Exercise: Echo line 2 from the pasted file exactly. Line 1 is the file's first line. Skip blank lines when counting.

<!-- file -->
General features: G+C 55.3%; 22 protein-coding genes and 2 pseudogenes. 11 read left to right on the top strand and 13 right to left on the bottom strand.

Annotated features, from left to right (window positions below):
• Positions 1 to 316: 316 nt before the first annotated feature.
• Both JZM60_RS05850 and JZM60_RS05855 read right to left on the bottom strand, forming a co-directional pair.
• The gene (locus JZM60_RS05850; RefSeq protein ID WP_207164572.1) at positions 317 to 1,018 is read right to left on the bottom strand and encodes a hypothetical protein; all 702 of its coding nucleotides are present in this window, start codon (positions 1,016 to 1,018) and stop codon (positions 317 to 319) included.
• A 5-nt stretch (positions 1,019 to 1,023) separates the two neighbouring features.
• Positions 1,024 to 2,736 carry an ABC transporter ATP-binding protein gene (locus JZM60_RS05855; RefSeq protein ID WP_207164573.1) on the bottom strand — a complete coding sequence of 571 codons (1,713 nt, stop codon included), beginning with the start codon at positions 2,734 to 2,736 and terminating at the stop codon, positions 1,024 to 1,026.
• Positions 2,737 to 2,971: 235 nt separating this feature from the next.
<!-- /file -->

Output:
Annotated features, from left to right (window positions below):